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A Naturalistic Approach to the Theory of the Firm: The Role of Cooperation and Cultural Evolution

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  • Christian Cordes

    ()

  • Peter J. Richerson
  • Richard McElreath
  • Pontus Strimling

Abstract

One reason why firms exist, this paper argues, is because they are suitable organizations within which cooperative production systems based on human social predispositions can evolve. In addition, we show how an entrepreneur – given these predispositions – can shape human behavior within a firm. To illustrate these processes, we will present a model that depicts how the biased transmission of cultural contents via social learning processes within the firm influence employees’ behavior and the performance of the firm. These biases can be traced back to evolved social predispositions. Humans lived in tribal scale social systems based on significant amounts of intra- and even intergroup cooperation for tens if not a few hundred thousand years before the first complex societies arose. Firms rest upon the social psychology originally evolved for tribal life. We also relate our conclusions to empirical evidence on the performance and size of different kinds of organizations. Modern organizations have functions rather different from ancient tribes, leading to friction between our social predispositions and organization goals. Firms that manage to reduce this friction will tend to function better.

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Bibliographic Info

Paper provided by Philipps University Marburg, Department of Geography in its series Papers on Economics and Evolution with number 2006-06.

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Length: 23 pages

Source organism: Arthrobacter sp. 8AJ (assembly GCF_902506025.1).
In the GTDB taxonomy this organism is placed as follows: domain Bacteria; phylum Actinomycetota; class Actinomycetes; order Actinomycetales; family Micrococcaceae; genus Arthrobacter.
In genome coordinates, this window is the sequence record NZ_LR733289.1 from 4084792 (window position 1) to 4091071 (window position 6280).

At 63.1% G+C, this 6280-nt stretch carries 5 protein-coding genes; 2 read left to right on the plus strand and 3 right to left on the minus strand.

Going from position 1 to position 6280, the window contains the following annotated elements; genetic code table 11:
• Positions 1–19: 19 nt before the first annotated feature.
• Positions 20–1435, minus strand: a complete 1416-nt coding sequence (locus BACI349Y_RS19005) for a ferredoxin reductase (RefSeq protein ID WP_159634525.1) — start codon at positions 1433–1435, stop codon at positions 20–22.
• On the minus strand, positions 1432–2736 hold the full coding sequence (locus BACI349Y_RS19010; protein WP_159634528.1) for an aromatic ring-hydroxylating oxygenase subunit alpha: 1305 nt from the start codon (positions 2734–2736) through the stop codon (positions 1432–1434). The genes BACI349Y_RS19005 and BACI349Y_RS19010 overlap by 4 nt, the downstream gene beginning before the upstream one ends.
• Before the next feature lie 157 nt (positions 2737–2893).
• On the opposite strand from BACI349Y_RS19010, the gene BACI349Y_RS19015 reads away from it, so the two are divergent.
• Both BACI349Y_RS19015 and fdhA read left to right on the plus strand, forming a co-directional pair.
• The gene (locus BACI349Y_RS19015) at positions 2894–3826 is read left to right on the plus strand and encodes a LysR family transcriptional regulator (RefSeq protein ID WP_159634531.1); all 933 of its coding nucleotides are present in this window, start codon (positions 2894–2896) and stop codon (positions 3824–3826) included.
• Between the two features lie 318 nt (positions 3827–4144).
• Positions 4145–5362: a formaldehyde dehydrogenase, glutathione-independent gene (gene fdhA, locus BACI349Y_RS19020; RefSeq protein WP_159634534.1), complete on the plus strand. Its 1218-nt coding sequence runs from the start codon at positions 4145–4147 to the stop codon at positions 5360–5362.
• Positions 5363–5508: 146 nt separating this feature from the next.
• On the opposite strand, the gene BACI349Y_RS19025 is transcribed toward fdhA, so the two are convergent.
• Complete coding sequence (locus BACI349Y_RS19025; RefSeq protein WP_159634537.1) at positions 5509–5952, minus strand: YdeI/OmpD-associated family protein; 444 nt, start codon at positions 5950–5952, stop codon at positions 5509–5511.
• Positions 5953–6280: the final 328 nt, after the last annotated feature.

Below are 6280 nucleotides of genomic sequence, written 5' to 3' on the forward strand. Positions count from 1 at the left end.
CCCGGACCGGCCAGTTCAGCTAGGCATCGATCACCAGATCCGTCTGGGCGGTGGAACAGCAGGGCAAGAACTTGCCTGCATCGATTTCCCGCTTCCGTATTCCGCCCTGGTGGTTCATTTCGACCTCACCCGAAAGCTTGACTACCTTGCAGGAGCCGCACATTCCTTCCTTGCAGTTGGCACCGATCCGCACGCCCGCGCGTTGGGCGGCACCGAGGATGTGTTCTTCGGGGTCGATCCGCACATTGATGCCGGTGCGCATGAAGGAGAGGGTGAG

Date of creation: Jun 2006
Date of revision:
Handle: RePEc:esi:evopap:2006-06

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Related research

Keywords: Theory of the Firm; Cultural Evolution; Entrepreneurship; Firm Performance; Cooperation;

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References

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Citations

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Cited by:
  1. Christian Cordes & Peter J. Richerson & Georg Schwesinger, 2011. "A Corporation's Culture as an Impetus for Spinoffs and a Driving Force of Industry Evolution," Papers on Economics and Evolution 2011-11, Max Planck Institute of Economics, Evolutionary Economics Group.
  2. Christian Cordes, 2007. "Emergent Cultural Phenomena and their Cognitive Foundations," Papers on Economics and Evolution 2007-22, Max Planck Institute of Economics, Evolutionary Economics Group.
  3. Carmen Marcuello & Pablo Nachar-Calderón, 2012. "Sociedad cooperativa y socio cooperativo: propuesta de sus funciones objetivo," Documentos de Trabajo dt2012-02, Facultad de Ciencias Económicas y Empresariales, Universidad de Zaragoza.
  4. van den Bergh, Jeroen C.J.M. & Gowdy, John M., 2009. "A group selection perspective on economic behavior, institutions and organizations," Journal of Economic Behavior & Organization, Elsevier, vol. 72(1), pages 1-20, October.
  5. Christian Schubert, 2014. "“Generalized Darwinism” and the quest for an evolutionary theory of policy-making," Journal of Evolutionary Economics, Springer, vol. 24(3), pages 479-513, July.
  6. Cordes, Christian & Richerson, Peter J. & Schwesinger, Georg, 2010. "How corporate cultures coevolve with the business environment: The case of firm growth crises and industry evolution," Journal of Economic Behavior & Organization, Elsevier, vol. 76(3), pages 465-480, December.
  7. Christian Cordes & Peter Richerson & Georg Schwesinger, 2014. "A corporation’s culture as an impetus for spinoffs and a driving force of industry evolution," Journal of Evolutionary Economics, Springer, vol. 24(3), pages 689-712, July.
  8. Johann Peter Murmann & Jenny Korn & Hagen Worch, 2014. "How Fast Can Firms Grow?," Journal of Economics and Statistics (Jahrbuecher fuer Nationaloekonomie und Statistik), Justus-Liebig University Giessen, Department of Statistics and Economics, vol. 234(2-3), pages 210-233, April.

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